Are you interested in making your own cheese? Ricotta Cheese From Scratch is one of the easiest cheeses to make at home and so much better than store bought!
Hi, Friends! How is everyone doing? I hope you're all healthy and sane and hopefully staying home right now. With everyone being home and everything being closed, what better time to start something new or something that you've wanted to do but "haven't had the time"! Like cheese making?!?! Here is, hands down, my favorite cheese to make at home. It's easy. It's fast. It's Homemade Ricotta Cheese!
Simple ingredients you may already have!
- Whole Milk - Definitely needs to be whole, full fat milk.
- Fresh lemon juice - Bottled juice works fine too, but fresh is always better!
- Kosher Salt - Regular table salt works, too.
- Citric Acid
Ok did you just look at that list and go, Citric acid, whaaaat. Ok ok, most people don't have citric acid in their spice pantry (although you should so you can make ricotta or mozzarella anytime!). But if you DON'T have it, Apple Cider Vinegar is a great substitute!
Or, if you want to stock up on some, you can usually find it in the bulk spice section of your grocery store, or there's always Amazon.
- A large stainless steel or non reactive pot
- Large slotted spoon
- Sieve or colander (here's our sieve)
- Thermometer (here's one we love)
- Cheese Cloth This is the one we love!
As long as you have these things, this cheese is truly one of the easiest cheeses you can make at home!
How to make Homemade Ricotta Cheese:
Seriously, it's so easy.
- Slowly heat cheese
- Add lemon juice, citric acid, and salt
- Let sit
- Spoon curds into cheese cloth lined sieve
Can it get any easier when it comes to cheese?! Trust me, it doesn't. We've made a few in this household:
And the labor of love amazing Feta Cheese From Scratch!
But truly, this ricotta is the easiest of them all!
Tips for making Ricotta:
Ok, yeah I say it's the easiest, although for your first time, there are definitely a few things you'll want to keep in mind!
- Take your milk out of the fridge to warm up a little before! This way you're not trying to heat up fridge cold milk.
- Heat it slowly. You definitely don't want to burn the milk!
- Check your milk temp often! Once it starts to heat up, it can get to temp fast and you don't want it to get too hot.
- Slowly scoop most of the curds out into the cheese cloth.
- Then pour the whey and curd into the lined cheese cloth sloowwlllyyy and little bits at a time
- Let it drain, swirl the colander a little to help the process along
- Be VERY careful gathering the edge of the cheese cloth - make sure that it's all collected so you don't lose any!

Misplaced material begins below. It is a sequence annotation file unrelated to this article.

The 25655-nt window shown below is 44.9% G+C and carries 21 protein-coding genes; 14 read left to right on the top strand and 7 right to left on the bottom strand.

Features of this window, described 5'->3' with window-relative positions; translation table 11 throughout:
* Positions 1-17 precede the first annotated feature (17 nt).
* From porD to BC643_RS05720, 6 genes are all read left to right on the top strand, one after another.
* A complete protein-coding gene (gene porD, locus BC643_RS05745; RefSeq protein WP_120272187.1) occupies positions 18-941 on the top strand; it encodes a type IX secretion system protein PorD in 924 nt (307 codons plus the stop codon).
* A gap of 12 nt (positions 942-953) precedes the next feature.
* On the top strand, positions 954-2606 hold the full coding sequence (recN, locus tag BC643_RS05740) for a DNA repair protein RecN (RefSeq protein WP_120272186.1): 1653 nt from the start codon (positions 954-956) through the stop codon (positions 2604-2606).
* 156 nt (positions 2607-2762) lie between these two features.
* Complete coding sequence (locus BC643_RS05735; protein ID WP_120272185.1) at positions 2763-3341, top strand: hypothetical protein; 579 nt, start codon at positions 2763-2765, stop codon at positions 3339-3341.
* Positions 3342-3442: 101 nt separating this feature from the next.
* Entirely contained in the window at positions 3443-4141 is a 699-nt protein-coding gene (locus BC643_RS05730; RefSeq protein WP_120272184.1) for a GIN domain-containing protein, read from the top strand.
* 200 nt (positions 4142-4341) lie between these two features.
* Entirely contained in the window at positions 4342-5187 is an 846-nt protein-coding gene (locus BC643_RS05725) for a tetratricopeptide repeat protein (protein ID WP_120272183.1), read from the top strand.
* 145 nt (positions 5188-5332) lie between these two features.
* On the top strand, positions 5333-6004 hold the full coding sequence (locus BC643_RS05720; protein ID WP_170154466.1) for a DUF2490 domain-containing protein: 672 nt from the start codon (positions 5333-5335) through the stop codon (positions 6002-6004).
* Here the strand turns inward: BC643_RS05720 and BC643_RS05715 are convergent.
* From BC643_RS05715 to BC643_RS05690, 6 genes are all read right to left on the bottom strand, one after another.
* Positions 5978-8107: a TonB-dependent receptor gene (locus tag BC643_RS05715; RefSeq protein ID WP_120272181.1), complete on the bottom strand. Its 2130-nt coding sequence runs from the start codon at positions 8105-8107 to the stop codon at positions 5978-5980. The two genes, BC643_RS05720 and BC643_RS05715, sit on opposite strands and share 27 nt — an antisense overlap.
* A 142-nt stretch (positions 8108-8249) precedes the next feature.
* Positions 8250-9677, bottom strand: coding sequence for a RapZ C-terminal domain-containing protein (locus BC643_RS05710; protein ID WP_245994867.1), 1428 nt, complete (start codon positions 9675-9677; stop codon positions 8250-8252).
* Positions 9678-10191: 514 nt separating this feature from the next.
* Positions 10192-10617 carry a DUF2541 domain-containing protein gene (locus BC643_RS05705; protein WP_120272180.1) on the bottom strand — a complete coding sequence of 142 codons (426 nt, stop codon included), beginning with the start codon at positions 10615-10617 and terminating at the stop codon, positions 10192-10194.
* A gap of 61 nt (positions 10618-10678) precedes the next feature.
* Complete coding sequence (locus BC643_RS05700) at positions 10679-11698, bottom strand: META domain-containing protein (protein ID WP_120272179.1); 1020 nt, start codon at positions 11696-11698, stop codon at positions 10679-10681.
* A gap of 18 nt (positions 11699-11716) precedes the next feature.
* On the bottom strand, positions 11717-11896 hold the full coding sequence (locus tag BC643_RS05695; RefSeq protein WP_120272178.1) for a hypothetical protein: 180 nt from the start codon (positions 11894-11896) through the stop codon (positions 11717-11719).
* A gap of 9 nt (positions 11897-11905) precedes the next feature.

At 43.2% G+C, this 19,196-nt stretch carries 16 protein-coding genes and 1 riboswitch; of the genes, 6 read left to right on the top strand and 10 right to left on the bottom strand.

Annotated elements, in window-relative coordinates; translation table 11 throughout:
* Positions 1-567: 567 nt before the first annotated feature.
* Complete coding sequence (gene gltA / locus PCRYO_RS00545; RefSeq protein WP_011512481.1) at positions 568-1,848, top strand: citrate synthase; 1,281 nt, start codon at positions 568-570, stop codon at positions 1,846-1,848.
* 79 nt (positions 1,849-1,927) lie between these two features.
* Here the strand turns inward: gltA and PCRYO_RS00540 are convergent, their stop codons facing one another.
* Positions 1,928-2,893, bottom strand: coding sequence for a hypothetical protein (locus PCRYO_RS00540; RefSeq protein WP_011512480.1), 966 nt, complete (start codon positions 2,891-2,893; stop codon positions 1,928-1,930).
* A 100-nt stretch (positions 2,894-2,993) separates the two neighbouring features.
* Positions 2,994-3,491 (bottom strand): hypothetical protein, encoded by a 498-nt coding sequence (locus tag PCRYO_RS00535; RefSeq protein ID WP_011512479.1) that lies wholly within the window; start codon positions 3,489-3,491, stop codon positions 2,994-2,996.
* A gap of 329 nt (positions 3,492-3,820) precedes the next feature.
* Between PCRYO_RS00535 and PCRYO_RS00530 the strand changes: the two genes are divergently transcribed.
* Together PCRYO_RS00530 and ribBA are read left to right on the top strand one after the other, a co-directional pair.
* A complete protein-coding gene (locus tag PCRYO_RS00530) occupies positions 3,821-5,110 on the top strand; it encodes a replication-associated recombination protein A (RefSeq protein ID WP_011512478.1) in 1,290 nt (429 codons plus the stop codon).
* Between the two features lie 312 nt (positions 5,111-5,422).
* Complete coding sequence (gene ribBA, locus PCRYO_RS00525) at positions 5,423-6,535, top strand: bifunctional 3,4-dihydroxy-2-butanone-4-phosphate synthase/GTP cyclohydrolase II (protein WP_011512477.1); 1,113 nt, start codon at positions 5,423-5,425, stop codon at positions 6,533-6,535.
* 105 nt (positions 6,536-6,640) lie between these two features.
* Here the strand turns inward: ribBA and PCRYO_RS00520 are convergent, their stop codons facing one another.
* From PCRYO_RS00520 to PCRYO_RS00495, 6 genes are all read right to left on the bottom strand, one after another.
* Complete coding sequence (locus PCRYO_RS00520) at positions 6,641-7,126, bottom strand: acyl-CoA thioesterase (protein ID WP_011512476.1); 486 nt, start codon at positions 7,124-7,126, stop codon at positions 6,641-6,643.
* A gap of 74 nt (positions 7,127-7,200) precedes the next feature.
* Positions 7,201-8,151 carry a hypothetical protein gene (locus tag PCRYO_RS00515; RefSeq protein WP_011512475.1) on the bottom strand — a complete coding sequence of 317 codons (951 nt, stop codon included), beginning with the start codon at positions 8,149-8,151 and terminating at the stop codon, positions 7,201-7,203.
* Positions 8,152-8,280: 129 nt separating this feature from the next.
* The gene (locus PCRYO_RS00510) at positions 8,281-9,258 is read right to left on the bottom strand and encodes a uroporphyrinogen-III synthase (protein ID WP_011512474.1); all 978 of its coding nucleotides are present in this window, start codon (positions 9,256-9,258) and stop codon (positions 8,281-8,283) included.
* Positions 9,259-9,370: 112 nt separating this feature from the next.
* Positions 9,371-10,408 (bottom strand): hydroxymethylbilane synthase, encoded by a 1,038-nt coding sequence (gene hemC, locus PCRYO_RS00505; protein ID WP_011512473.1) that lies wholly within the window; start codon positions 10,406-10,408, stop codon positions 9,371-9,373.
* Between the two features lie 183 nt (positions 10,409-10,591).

Also, head over to my Instagram to see my highlighted stories of some process videos!!
This recipe makes about 14 oz of cheese. Which is about the same size as a tub of the store bought stuff. And it's the perfect amount for a batch of Lemon Ricotta Cookies!
Or if you double the recipe (which is what I usually do!) then you can also make:
Oooh AND when you're done you're going to have all of this lovely, Whey! And just wait to see what we make with it!!
Stay safe, friends! Again, if you're home and you have some extra milk around, now's a great time to start makin' some cheeeesssee!
Homemade Ricotta Cheese
- 1/2 gallon whole milk
- 1/3 cup fresh lemon juice
- 1/2 teaspoon citric acid OR 1/8 cup apple cider vinegar
- 1 teaspoon salt
- Take milk out of the fridge and let come to room temperature.
- In a large pot over medium heat, add milk to pot and heat to 200 degrees Fahrenheit.
- Remove from heat and then add lemon juice, citric acid, and salt and give a gentle stir and set aside for 10 minutes.
- Line a sieve or colander with a cheese cloth and place over a tall pot. You want something that will allow all of the whey to under the bottom of the sieve / colander. Make sure the whole sieve / colander is covered so that you can easily gather it ALL up - I try to tuck the cloth between the sieve / colander and pot to secure it.
- After 10 minutes use a spoon to check to see if curds have formed by gently pulling at curds to see if they separate from the whey.
- With a slotted spoon, ladle curds onto cheese cloth. Go slowly. Let the whey drain. Add more. Let the whey drain. Until most of the larger curds are ladled out.
- When you have most of the large curds out, slowly poor the rest into the cheese cloth. Just a little bit at a time, don't fill it all too much. Be careful to not let the cloth slip. To speed up the process you could gently turn it all so that whey can drain out the upper edges of the sieve / colander.
- Once it all has been poured and drained, gently gather all of the edges of the cheese cloth and give it a gentle squeeze to get a little more out of the whey out. Not all - you want to keep some to keep a nice moist ricotta cheese!
- Transfer cheese from cloth into bowl and either use immediately or cover and store in fridge for up to a week.